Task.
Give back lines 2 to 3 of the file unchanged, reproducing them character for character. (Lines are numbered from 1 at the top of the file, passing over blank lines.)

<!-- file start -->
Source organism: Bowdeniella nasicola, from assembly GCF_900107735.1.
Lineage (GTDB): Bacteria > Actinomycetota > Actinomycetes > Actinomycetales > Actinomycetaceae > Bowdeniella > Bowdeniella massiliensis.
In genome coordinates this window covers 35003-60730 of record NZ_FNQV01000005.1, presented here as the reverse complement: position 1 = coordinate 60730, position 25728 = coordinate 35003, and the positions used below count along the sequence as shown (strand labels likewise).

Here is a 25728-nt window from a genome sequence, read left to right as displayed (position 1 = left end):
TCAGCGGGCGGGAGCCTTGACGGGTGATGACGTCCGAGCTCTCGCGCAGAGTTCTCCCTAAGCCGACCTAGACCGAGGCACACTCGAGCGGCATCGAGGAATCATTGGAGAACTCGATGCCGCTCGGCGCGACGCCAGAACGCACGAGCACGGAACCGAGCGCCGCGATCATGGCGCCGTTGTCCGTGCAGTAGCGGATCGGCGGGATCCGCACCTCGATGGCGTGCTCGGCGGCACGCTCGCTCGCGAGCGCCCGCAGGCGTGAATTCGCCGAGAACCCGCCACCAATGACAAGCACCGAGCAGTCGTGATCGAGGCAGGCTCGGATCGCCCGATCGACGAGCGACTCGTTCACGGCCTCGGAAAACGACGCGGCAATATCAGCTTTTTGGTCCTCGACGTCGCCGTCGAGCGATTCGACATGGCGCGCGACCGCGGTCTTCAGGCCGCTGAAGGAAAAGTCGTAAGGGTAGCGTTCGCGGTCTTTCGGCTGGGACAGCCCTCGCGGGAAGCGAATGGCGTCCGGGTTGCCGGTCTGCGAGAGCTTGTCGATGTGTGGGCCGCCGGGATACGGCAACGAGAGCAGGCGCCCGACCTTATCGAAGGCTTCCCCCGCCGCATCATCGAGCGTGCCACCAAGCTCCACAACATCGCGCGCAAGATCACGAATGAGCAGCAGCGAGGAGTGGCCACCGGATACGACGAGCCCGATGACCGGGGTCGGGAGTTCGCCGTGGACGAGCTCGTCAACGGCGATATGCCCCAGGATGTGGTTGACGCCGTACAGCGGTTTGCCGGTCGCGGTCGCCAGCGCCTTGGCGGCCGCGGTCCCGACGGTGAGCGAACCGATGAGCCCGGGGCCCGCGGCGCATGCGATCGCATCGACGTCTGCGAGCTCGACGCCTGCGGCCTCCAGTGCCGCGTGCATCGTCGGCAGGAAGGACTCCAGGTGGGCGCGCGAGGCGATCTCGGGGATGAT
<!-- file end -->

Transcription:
Lineage (GTDB): Bacteria > Actinomycetota > Actinomycetes > Actinomycetales > Actinomycetaceae > Bowdeniella > Bowdeniella massiliensis.
In genome coordinates this window covers 35003-60730 of record NZ_FNQV01000005.1, presented here as the reverse complement: position 1 = coordinate 60730, position 25728 = coordinate 35003, and the positions used below count along the sequence as shown (strand labels likewise).